Photo: The Arctic Institute
The thinning of the Arctic sea ice has attracted interest from political and scientific fields, with a focus on both preservation and usage. Whereas scientists have shown a deep concern for the climatic development, Arctic states have found an opportunity to develop new strategies to profit from the changing environment. Less ice and new technologies may result in new transport routes and improved access to natural resources. This in turn has lead to expectations of an upcoming ‘Scramble for the Arctic’.
The region has subsequently been portrayed as ‘unstable’ and ‘currently not governed by any specifically formulated multilateral norms and regulations’ in Brussels. On the other hand the five Arctic coastal states (A5) declared at Ilulissat in 2008 their willingness to settle conflicts peacefully by cooperation and dialogue. What also became apparent at Ilulissat was that the A5 were interested in keeping the governance of the region among themselves, thereby excluding other actors, among them the European Union. As portrayed by the Russian ambassador to the EU, Vladimir Chizhov; “We believe that in the foreseeable future consolidated efforts of the Arctic states are sufficient. Let me remind you that that there is no EU member state among the Arctic states.”
The EU is no obvious actor in the region, as the so-called race towards the North Pole concerns territories far beyond EU borders. The EU states with the most interests in the region, namely Denmark and Finland, have newly launched or re-polished independent Arctic strategies. Denmark has been particularly skeptical towards growing EU interference. The EU’s involvement in Arctic affairs has also created negative external reactions, as exemplified with the recent blocking of the EU’s bid for an observer status in the Arctic Council. Some of the Arctic states are therefore enquiring what purpose a European Arctic policy would serve and question the EU’s self portrayal of having a legitimate role in the region.
The EU’s approach, purpose, and legitimacy have seemingly been challenged, creating the puzzle of why it has started a policy development which there does not seem to be any apparent need or desire for.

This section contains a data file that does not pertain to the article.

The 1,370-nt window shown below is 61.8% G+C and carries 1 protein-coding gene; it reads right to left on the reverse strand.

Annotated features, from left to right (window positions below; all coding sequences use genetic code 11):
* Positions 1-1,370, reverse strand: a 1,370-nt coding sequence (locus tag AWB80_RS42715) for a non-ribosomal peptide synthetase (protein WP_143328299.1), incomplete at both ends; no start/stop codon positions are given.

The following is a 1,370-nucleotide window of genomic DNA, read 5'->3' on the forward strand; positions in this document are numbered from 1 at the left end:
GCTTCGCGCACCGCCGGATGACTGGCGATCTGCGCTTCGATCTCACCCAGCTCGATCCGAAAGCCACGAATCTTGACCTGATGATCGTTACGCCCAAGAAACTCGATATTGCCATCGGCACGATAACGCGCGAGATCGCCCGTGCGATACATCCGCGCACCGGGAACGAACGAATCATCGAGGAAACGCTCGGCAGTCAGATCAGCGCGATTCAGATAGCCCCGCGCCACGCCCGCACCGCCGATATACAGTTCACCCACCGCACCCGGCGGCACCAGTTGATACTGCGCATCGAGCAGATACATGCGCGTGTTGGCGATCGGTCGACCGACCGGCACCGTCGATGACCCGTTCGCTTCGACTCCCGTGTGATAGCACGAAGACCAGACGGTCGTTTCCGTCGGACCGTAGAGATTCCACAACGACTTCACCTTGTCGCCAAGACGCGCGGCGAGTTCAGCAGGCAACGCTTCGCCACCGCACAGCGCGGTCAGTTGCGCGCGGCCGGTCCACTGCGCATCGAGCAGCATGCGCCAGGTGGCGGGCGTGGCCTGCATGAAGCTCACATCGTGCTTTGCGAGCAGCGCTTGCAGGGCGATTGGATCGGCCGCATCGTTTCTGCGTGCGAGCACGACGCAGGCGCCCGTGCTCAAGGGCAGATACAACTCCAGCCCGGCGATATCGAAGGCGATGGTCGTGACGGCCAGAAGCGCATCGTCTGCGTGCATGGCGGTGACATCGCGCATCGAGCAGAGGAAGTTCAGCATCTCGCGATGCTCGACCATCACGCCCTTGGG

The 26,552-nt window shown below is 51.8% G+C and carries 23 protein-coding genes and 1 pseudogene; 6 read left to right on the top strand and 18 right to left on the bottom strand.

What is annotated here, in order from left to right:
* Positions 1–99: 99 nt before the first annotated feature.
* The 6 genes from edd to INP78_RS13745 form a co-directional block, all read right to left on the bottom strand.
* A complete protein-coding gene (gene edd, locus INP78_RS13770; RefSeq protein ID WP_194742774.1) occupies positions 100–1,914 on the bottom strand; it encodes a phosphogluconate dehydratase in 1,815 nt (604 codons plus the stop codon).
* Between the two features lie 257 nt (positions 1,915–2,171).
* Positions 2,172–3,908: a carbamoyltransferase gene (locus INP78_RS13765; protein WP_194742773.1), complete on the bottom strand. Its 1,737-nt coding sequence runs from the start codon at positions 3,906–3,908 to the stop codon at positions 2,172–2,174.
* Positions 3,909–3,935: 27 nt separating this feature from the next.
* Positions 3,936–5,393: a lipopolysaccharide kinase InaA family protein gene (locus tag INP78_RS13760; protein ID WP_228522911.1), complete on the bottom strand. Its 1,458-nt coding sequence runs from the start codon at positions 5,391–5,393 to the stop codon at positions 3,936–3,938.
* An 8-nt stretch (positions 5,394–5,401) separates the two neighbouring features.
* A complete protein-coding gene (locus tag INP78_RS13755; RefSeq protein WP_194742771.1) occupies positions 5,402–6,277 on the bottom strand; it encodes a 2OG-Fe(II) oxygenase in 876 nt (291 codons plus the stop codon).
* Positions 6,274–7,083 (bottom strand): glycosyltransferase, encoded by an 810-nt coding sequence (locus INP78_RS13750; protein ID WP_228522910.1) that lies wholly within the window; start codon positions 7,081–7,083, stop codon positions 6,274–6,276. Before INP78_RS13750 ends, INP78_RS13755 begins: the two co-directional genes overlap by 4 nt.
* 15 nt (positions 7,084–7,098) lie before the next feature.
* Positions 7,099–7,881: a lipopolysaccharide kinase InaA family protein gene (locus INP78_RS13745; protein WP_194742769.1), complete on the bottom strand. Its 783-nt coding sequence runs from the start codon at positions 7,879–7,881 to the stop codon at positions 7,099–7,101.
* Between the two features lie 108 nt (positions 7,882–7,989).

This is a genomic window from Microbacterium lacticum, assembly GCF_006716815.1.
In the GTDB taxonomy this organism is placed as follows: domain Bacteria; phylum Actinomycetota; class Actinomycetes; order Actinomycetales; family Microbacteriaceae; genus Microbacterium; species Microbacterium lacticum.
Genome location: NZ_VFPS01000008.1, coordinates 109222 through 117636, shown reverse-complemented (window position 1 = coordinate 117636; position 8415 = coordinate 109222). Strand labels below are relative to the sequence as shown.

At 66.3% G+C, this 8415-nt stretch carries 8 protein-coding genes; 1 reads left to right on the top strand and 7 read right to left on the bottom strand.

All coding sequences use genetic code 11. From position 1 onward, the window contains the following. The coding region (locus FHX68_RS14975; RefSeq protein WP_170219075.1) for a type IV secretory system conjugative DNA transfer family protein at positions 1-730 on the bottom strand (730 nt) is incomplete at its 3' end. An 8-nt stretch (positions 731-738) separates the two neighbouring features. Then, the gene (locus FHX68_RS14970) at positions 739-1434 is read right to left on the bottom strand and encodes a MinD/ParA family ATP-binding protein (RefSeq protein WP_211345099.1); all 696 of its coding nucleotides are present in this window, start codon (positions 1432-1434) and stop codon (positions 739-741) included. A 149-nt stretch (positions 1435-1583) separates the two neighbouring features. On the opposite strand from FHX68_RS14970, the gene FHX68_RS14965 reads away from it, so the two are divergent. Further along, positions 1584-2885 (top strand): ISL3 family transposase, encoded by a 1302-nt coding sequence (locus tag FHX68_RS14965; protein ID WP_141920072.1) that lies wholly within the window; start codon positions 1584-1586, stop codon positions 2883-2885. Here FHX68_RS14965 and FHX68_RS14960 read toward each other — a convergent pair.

The question put forward is why the EU is developing an Arctic policy at a supranational level, when there are numerous objections towards it regarding territory, purpose and internal and external state preferences. To explain such a policy development one has to conceptualize the different theoretical frameworks of foreign policy-making in the unique CFSP-system. The traditional focus on state primacy is not sufficient in contemporary EU policy studies, as the ‘nature of the beast’ has evolved beyond complete state sovereignty.
At the same time the idea that the state is sidestepped and subject to a spill-over between the supranational and the state level is inaccurate as the state still holds a strong primacy in foreign policy-making. Only by incorporating the behavior and individual preferences of the supranational institutions, alongside the interests of the member states, and the spill-over between high and low politics, can one explain why the EU is developing an Arctic policy.
An EU Arctic policy is subsequently being developed because the Commission seeks to expand its own influence and foreign policy expertise, and at the same time secure the EU’s position and interests in an upcoming “Scramble for the Arctic”. By expanding the EU’s external reach with a so-called regional policy enlargement, the Commission is also expanding its own reach into the domain of foreign policy. This goes hand in hand with the implementation of the Lisbon Treaty, the creation of a new European ‘foreign minister’ and the search for a stronger common European foreign policy.
An analysis of statements and interviews highlights how the supranational level has, in contrast to what has traditionally been theorized in foreign policy-making, served as an entrepreneur with an emphasis on the indispensable value of the EU in contentious and volatile issues in the Arctic. With a focus on sensitive and topical issues such as environment and governance, the Commission has attempted to create legitimacy for the EU’s involvement. However, due to the strategic importance of the region, some of the member states are playing an active role in policy development. This underlines the importance of the EU’s intra-institutional processes, and its status as a non-unitary and disjointed actor with several conflicting interests in the handling of a policy area as complex as the Arctic.
These factors may require new conceptualizations of the EU’s approach to foreign policy for the Arctic region, since a gap seems to exist between the rhetoric used in Brussels and the actual policy that is desired and created by the EU member states. It will be crucial to turn the focus on intra-institutional collaboration rather than the current intra-institutional competition, with recognition of this rhetorical gap, should the EU’s common aspirations in the Arctic become something more than just pipe dreams.
This argument may thus be part of a broader basis for further academic research on the relationship between the EU and the Arctic. This should be of relevance, as the Arctic region is a geographic area that that is rapidly becoming heated in the next couple of years, both literally and figuratively.
See the complete article: Østhagen, Andreas, 2011, “Utenrikspolitisk entreprenørskap – EU og utviklingen av en Arktis-politikk”, Internasjonal Politikk, Årgang 69, Nr. 1, side 7-35